this evident decline in interest, the last twenty years have seen Dolcetto, like other traditional vines, embark on the path of valorising their own territorial specificities, with the establishment of 3 DOCGs in Piedmont, linked to the historical areas of the vine: from From 2005 to 2010, the Controlled and Guaranteed Designations of Origin “Dogliani”, “Diano d’Alba or Dolcetto di Diano d’Alba” and “Dolcetto di Ovada Superiore or Ovada” were born.

Today Dolcetto, standard bearer of the most noble and authentic tradition of southern Piedmont, finds itself facing a difficult challenge but full of opportunities: never before has the quality of production been as high as in recent years, the expertise of the producers in interpreting it is indisputable. At least two possible paths seem to be possible for the revaluation of Dolcetto: one passes through the contemporary aesthetics of drinking territorial wines but not too demanding in terms of structure, alcohol, extractive power, a sort of recovery of the immediate, simple and delicious image of the wine ” daily”, ideal viaticum to knowledge of the territory in pairing with food; the other, instead, proposes, supporting the personality of Dolcetto in some chosen territories, expressions of profound territorial loyalty even when this expresses wines of power, structure, complexity and longevity, offering completely different tasting experiences.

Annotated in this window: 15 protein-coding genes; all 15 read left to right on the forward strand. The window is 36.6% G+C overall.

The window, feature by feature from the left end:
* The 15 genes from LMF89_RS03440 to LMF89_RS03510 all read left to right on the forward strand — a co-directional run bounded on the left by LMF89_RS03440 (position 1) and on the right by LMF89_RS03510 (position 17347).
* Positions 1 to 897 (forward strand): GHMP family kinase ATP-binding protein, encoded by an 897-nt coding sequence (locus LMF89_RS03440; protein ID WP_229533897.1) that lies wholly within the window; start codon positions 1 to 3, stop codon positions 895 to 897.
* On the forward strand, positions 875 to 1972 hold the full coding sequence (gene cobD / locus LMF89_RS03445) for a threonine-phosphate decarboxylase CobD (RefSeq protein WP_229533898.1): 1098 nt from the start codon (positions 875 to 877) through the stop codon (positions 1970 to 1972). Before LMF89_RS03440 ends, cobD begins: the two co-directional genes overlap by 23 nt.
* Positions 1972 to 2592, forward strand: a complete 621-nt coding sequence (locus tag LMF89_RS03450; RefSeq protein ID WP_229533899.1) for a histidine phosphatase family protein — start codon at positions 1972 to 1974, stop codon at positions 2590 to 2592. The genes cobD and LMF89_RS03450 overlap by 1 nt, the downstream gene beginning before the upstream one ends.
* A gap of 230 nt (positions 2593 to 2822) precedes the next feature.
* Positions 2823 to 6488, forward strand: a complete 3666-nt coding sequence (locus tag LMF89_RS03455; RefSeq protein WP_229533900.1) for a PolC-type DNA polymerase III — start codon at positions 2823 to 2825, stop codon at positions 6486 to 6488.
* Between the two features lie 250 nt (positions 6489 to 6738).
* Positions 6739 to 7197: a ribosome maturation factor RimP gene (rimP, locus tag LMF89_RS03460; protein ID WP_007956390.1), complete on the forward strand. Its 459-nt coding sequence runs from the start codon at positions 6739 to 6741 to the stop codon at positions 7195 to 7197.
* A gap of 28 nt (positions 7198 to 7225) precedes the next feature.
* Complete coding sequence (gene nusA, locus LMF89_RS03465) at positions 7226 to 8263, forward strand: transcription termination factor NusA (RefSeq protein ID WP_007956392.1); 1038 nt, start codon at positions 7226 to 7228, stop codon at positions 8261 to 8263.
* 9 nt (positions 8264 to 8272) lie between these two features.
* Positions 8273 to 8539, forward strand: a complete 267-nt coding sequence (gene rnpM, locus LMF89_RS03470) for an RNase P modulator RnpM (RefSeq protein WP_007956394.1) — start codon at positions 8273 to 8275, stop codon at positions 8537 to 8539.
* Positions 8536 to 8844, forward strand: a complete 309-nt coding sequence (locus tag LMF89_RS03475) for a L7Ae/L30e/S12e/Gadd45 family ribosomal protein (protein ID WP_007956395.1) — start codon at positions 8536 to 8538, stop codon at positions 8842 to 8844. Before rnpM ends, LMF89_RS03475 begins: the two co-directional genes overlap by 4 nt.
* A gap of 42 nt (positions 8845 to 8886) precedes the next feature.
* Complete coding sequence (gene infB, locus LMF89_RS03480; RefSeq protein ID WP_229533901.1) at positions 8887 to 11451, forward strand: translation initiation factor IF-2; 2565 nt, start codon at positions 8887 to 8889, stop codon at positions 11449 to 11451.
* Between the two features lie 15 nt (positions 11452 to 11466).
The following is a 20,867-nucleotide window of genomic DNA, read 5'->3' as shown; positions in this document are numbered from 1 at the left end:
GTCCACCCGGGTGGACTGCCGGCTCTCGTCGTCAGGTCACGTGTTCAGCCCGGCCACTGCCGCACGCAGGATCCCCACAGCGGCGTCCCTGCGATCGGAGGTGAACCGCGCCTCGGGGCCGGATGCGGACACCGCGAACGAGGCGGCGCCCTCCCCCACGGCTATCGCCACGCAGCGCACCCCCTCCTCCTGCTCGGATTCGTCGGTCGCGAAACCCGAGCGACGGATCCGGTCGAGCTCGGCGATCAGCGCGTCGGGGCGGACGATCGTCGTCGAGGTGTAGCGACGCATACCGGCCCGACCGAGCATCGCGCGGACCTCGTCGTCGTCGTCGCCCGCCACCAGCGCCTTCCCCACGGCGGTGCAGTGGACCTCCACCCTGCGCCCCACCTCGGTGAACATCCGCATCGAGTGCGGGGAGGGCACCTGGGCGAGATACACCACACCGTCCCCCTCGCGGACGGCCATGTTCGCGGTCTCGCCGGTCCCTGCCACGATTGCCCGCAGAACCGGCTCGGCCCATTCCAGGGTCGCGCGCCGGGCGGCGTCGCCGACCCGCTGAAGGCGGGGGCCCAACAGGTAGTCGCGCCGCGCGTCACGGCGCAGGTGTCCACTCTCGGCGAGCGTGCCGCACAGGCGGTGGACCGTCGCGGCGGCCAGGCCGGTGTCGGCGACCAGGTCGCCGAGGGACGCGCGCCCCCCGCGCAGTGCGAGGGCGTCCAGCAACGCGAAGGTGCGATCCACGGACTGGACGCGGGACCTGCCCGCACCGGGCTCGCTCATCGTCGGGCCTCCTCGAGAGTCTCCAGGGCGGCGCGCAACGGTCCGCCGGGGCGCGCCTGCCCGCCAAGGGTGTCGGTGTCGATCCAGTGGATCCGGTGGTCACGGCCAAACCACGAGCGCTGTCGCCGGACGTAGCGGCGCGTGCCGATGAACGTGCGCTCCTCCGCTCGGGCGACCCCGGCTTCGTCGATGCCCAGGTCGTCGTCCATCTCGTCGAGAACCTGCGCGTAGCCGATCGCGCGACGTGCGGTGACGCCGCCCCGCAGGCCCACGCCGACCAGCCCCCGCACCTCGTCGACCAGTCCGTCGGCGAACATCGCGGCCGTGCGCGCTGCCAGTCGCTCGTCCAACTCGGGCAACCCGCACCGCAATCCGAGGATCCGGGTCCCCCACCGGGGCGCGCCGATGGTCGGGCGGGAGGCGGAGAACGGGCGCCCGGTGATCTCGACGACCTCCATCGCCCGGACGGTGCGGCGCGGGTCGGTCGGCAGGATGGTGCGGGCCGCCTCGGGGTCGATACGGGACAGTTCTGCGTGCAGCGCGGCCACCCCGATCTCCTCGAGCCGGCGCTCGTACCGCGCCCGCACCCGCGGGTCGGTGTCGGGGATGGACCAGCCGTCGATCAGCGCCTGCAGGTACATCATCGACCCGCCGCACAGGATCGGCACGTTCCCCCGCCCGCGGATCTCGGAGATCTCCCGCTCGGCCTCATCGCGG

We could conclude that, between an observation and a wish, Dolcetto is the Piedmontese vine that today presents the widest potential for redefining its own paradigm, a future yet to be written… and tasted.

by Mauro Carosso President of AIS Piedmont